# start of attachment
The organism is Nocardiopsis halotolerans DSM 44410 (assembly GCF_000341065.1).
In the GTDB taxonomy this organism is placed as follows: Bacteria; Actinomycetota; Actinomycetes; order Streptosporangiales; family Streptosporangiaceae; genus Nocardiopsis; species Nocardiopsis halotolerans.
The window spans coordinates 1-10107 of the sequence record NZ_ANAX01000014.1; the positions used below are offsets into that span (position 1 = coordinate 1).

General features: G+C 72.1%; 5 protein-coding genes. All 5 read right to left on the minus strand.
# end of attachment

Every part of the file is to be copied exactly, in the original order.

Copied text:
The organism is Nocardiopsis halotolerans DSM 44410 (assembly GCF_000341065.1).
In the GTDB taxonomy this organism is placed as follows: Bacteria; Actinomycetota; Actinomycetes; order Streptosporangiales; family Streptosporangiaceae; genus Nocardiopsis; species Nocardiopsis halotolerans.
The window spans coordinates 1-10107 of the sequence record NZ_ANAX01000014.1; the positions used below are offsets into that span (position 1 = coordinate 1).

General features: G+C 72.1%; 5 protein-coding genes. All 5 read right to left on the minus strand.